SAN ANTONIO – Recommendations for pregnant women on the COVID-19 vaccine have been confusing, but Dr. Patrick Ramsey, medical director for inpatient OB services at University Health, explains the science behind it, how the vaccine is made, and why pregnant women should get the shot.
Q: The WHO recently reversed their recommendation that pregnant women not get the Moderna vaccine and took a similar position on the Pfizer vaccine. Why is that?
A: The World Health Organization did release a statement last week that they (had formerly) recommended pregnant women not receive the Moderna vaccine, and they reversed that mainly because they had a lot of pressure from other organizations -- the American College of Obstetricians and Gynecologists, the Society of Maternal Fetal Medicine -- basically kind of supporting that pregnant women are at risk for the COVID-19 infection and have higher risk for adverse outcomes. So, they basically changed their statement that we don’t believe the vaccine has any potential for harm -- although there is no data -- (and said) that pregnant women should be eligible to receive the vaccine. Basically, we just don’t have a lot of information about the safety, specifically, for pregnant women. The studies that were done in over 30,000 individuals worldwide for the Pfizer and Moderna vaccines didn’t include pregnant women for the most part, so we really don’t know safety in that specific population. We are planning a study here at University Hospital and UT Health to look at the Pfizer vaccine, so we’re excited to see what those results show.
Q: Even without a formal study, are there women who were pregnant and got the vaccine? Did they have adverse reactions?
A: There were a small number of women in the Pfizer study that were pregnant or became pregnant, and we haven’t seen any adverse outcomes in those women, and as you mentioned, there have been a lot of women who have received the vaccine who are pregnant or lactating and we have not seen any adverse outcomes for their pregnancy related to the vaccination.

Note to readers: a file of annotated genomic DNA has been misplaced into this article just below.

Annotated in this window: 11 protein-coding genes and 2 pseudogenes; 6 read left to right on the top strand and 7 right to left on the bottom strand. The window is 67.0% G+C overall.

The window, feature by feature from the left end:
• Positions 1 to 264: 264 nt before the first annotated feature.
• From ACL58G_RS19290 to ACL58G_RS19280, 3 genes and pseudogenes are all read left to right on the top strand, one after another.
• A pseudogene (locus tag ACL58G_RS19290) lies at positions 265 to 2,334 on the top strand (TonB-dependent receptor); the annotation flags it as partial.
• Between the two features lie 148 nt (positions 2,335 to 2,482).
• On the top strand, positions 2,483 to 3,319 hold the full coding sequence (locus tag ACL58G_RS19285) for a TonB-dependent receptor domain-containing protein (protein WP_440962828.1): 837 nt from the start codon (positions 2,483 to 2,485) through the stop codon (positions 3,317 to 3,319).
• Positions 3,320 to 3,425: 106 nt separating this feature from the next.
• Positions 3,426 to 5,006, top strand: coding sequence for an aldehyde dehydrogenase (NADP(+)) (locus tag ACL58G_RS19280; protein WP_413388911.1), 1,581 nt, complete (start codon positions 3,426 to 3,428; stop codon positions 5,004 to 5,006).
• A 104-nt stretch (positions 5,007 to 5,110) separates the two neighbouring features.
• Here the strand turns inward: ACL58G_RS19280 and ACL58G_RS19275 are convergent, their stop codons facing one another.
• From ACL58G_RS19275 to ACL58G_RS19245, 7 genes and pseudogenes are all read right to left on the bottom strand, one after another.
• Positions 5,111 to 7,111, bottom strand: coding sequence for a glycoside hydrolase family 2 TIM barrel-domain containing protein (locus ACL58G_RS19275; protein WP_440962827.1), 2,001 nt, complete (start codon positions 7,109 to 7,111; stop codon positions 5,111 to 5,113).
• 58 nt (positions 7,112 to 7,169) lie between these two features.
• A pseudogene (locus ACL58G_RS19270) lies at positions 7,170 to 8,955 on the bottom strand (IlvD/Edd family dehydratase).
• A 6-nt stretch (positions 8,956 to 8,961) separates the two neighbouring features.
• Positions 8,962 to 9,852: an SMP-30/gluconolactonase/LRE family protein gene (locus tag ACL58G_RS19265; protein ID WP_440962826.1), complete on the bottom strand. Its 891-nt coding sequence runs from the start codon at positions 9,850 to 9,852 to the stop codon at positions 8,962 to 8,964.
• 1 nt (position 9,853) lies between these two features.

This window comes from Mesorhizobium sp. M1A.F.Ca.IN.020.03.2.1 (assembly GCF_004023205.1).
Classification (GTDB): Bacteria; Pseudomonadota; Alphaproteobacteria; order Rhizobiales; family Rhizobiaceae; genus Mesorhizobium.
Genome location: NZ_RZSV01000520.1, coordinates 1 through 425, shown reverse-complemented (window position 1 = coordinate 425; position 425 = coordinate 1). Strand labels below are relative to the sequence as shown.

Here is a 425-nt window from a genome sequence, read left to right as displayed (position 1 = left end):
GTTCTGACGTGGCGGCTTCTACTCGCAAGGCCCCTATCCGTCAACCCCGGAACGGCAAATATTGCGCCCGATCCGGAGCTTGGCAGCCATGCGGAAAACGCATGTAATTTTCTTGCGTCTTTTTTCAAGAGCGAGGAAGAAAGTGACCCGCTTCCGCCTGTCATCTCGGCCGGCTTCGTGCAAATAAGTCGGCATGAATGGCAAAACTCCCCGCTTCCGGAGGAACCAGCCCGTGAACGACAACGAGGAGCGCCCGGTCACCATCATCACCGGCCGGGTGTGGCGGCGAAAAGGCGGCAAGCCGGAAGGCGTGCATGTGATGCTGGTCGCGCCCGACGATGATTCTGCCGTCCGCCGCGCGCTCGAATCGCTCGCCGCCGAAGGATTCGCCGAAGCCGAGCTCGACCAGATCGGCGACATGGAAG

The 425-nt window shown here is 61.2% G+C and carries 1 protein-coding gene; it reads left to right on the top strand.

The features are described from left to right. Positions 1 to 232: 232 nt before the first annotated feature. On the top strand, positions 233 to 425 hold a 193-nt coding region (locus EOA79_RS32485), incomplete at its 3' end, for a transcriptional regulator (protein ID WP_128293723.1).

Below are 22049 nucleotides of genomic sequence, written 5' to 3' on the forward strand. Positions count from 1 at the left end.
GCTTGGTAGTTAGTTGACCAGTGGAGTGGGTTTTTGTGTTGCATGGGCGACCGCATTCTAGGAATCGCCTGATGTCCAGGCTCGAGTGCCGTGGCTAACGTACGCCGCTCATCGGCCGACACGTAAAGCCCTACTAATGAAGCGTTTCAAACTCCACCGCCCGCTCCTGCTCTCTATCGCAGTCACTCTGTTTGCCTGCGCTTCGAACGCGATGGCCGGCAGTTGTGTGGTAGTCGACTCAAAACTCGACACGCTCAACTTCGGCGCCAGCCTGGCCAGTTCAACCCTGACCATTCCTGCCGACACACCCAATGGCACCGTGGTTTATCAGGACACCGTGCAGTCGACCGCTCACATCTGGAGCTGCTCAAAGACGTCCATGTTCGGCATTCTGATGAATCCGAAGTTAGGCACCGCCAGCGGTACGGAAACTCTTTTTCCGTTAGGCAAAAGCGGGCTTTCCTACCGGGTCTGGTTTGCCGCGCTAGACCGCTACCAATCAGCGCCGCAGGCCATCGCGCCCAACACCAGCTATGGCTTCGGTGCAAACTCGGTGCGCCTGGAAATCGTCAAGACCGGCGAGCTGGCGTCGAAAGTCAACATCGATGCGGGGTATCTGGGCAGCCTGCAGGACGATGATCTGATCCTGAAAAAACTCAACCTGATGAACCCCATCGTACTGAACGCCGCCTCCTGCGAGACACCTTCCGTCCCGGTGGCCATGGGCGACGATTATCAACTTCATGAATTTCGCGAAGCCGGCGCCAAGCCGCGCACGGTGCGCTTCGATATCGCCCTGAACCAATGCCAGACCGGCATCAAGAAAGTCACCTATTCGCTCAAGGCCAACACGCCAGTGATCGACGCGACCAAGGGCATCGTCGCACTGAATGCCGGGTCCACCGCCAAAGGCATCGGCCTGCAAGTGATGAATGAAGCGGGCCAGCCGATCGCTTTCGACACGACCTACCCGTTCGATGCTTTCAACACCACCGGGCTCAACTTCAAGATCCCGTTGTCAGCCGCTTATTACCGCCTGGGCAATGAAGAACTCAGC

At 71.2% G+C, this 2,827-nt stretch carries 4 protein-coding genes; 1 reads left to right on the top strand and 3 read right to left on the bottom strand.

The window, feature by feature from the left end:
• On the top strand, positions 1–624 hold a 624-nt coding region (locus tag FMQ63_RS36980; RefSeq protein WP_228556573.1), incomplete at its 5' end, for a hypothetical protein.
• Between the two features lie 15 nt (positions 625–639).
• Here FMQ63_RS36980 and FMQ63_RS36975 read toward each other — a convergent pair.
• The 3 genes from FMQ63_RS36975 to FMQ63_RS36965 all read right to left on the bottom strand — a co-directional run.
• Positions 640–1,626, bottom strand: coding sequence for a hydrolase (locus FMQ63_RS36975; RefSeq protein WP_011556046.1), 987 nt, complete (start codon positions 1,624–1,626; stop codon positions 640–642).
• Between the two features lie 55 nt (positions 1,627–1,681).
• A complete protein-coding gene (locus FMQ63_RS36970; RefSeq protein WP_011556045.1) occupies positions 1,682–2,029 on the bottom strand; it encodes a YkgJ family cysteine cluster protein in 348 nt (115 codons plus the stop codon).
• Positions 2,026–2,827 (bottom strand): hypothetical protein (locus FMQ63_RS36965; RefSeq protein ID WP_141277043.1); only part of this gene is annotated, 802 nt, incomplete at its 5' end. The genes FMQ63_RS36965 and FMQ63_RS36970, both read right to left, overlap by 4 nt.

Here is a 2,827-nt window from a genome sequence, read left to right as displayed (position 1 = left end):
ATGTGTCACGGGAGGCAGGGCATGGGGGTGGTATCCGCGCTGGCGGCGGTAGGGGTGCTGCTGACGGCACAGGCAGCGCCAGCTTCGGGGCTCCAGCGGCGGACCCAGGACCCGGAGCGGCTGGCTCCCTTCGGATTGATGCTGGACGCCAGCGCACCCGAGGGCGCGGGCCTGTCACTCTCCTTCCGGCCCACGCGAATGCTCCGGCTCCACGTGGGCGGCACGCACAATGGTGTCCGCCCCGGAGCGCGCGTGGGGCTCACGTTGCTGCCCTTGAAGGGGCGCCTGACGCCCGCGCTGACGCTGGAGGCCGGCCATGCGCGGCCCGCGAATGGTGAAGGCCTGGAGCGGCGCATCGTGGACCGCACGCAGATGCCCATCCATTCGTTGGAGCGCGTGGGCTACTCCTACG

Q: Should pregnant women get the COVID-19 vaccine anyway?
A: We are recommending that pregnant women do receive the COVID-19 vaccine, either Moderna or the Pfizer vaccine, or the other vaccines that are potentially coming out. And the reason for that is we know that pregnant women have a higher risk for complications in pregnancy, higher risk of getting more sick, higher risk of being in the intensive care unit, needing to be on a ventilator, and we really want to avoid those. So, the vaccine should be safe. We have no reason to believe this vaccine would cause any problems about the risk of having COVID-19 in pregnancy are substantial.
Q: Is the Pfizer or Moderna vaccine a live virus vaccine?
A: Neither the Pfizer nor the Moderna vaccine contain are a live virus vaccine. Basically, they are what’s called MRNA. It’s like giving your body a recipe to make a protein that is part of the virus that your body will respond to and make an immune response to give you protection, so, it’s not a live virus at all.
Q: Are pregnant women more likely to get COVID-19?
A: The good news is we’ve had almost a year of experience with COVID-19 to date worldwide, and we have learned that pregnant women have not appeared to be at higher risk to develop COVID-19 if they’re pregnant. So, that’s good news for women who are pregnant today.
Q: What are the risks to mother and baby from COVID-19?
A: We know from the mother’s standpoint there’s an increased risk chance of disease severity. Moms are more likely to have to go to the intensive care unit, have worse respiratory disease, potentially need to be intubated to support their life. But from the baby’s standpoint, we haven’t seen any clear evidence that there’s a higher risk of early delivery, adverse outcomes from the baby, itself, either while inside or after delivery. So, kind of a mixed blessing related to the effects of mom and baby.
Q: If a woman comes into University Hospital in labor and is COVID-positive, can a support person be with her?
A: If a woman is proven to be COVID-19 by testing when she comes in or comes in symptomatic of COVID-19, we allow for a support person to come into the Labor and Delivery Unit with her. That person, however, needs to stay in the room with her for the entire course of her hospitalization, and is not able to leave the hospital during her stay.
Q: If women give birth while they are COVID-positive, do they have to stay away from their babies?
A: We are able to keep mom with her baby if mom is COVID-19 positive. We make sure she uses the right precautions. She’s using a mask, uses hand sanitization to prevent any potential exposure to the baby. We know it’s very important to keep mom with baby in that post-partum period. So, we do everything we can to make that happen, even if she’s COVID-19 positive.
Q: Can COVID-positive mothers breastfeed?
A: Yes, it’s really important for mothers to consider breastfeeding. There’s lots of amazing benefits to breastfeeding. Giving babies immune protection against other diseases, including COVID-19. So, if mom is COVID-19 positive, we strongly encourage breastfeeding. But, again, mom will wear a mask, do hand sanitization before and after she breastfeeds, to make sure she minimizes the risk of her baby.
Q: What effect does the vaccine have on a woman’s fertility?
A: We have no evidence that the vaccine causes any problems for women to be able to get pregnant. Certainly, we will learn more about the vaccine as we have more experience over time. But today there is no suggestion that of any problems of patients be able to get pregnant after the vaccine.